Lexus launched its international race programme in 2015 with a clear plan for the newly engineered Lexus RC F GT3 to enter key endurance series and promote the sporting image of the brand, as exemplified by our high-performance ‘F’ line.
However, many years before this, Lexus had been busily laying its motorsport foundation on a more regional level and with impressive results. We look back at some of the important milestones that led up to the 2015 launch, and then remind ourselves of some of the more recent track successes since then.
1999 – Lexus entered the world of motorsport with two GS 400 models prepared for the Grand-American Motorola Cup Sports class. Team Lexus won its sixth race in this inaugural year and went on to claim two track records and four podium finishes.
2001 – Team Lexus debuted three new IS 300 race cars in the Grand-American Cup North American Street Stock Series. The model was competitive immediately, scoring its first pole position in its fourth race and first race win in the fifth round.
2001 – On the other side of the Atlantic, 2001 saw the less powerful IS 200 make its first appearance in the MSA British Touring Car Championship in the hands of privateer team TotalMotorSport Racing. Though not officially supported by Lexus GB, the car was regarded as the fastest non-works machine in the championship.
2005 – Lexus became the first car manufacturer to compete in a major endurance race with a full hybrid car. This notoriety began with the Lexus RX 400h – not the most traditional of vehicles to take part in the Nürburgring 24-hour race but its success proved that hybrid technology was a viable alternative to diesel in the alternative fuels class. (Photo: Speedhunters)
2006 – Following the launch of Lexus in Japan, parent company Toyota decided that the Lexus SC 430 coupe should succeed its Supra race car in the domestic Super GT series of the All-Japan Grand Touring Car Championship. A total of four SC 430 models were prepared for the premier GT500 class, where the model was immediately successful. An SC 430 won the debut race of the 2006 season and went on to capture the overall class championship. The model continued to be a dominant force in GT500 until it was retired at the end of the 2010 season.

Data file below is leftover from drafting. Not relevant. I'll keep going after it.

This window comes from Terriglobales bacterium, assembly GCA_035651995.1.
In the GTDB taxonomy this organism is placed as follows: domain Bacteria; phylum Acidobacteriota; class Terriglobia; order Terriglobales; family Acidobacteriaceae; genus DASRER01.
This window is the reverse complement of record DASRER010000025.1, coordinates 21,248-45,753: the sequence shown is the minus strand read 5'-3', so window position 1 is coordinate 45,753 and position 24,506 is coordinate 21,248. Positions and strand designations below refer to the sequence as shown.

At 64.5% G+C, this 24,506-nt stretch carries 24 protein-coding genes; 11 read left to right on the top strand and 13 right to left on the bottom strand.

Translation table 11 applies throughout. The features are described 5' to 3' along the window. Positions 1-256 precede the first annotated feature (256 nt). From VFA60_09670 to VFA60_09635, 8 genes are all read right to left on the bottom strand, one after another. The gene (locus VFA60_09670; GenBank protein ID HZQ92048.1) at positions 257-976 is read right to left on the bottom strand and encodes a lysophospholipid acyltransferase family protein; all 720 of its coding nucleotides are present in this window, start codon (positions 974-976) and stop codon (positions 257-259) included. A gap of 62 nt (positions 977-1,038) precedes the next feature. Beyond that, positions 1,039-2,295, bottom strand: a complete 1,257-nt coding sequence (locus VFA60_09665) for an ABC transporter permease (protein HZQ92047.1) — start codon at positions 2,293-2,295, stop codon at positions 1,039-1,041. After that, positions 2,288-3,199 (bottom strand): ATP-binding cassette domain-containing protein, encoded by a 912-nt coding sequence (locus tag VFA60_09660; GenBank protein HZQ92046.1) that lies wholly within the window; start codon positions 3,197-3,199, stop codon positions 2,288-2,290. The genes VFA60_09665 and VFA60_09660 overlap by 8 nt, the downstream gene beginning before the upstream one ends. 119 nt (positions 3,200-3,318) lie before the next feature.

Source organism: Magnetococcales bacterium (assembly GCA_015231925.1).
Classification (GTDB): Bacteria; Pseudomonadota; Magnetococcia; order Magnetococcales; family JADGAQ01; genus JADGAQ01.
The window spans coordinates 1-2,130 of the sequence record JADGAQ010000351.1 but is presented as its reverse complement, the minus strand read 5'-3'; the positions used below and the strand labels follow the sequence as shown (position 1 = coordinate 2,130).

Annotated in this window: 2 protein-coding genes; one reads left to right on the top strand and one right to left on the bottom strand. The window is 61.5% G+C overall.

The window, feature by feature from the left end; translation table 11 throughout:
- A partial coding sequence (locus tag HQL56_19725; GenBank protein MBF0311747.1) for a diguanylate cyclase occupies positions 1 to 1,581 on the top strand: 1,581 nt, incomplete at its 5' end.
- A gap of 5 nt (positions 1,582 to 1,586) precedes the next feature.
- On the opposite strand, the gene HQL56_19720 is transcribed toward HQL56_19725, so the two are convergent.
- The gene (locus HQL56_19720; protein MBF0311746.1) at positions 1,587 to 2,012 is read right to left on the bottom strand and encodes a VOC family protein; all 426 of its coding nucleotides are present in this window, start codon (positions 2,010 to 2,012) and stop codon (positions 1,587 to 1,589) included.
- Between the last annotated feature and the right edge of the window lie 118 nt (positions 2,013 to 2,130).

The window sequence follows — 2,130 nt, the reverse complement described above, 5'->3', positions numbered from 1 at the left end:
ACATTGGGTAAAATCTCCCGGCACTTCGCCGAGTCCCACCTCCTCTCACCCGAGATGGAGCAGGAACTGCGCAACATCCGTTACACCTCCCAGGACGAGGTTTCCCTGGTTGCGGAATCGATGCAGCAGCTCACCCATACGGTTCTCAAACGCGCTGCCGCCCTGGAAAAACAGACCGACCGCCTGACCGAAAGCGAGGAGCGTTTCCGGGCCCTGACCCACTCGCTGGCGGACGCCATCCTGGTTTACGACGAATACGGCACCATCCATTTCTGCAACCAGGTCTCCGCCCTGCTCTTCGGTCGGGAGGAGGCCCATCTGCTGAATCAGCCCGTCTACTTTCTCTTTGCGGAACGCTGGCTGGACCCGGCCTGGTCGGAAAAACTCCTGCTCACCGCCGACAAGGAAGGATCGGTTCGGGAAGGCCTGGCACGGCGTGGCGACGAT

2006 – Following its introduction as the world’s first rear-wheel drive hybrid sports saloon, and buoyed by the success of the RX 400h in the previous year’s Nürburgring 24-hour race, Lexus entered the new GS 450h in Japan’s only 24-hour race. The production-based GS finished fourth in its class and 17th overall in a field of 33 cars. But more importantly, its involvement allowed Lexus engineers to collect more vital data on the potential of hybrid systems in top-level motorsport.
2008 – Lexus joined the lower power GT300 class of Japan’s Super GT series with an IS 350 in 2008. During its debut season the car won its fifth race, but in the following season it powered its two pilots to the double-whammy of the drivers’ and team championships.
2009 – This year Lexus repeated the unusual decision to race its LF-A concept in the gruelling Nürburgring 24-hour race. The 2008 event was marred by an early crash, so for 2009 the investment was increased with the entry of two LF-A concepts and a production Lexus IS F in the SP8 class. One of the LF-A models posted the fastest lap time in the class and set a top speed just 2.5mph slower than the fastest car in the top SP9 class.
2010 – A duo of production-specification Lexus LFA models once again took part in the Nürburgring 24-hour race, this time improving on the previous year’s performance with an overall class win. The purpose of competing for these past three years was to use the accumulated data and track experience to finalise development of the LFA before it entered production in December 2010.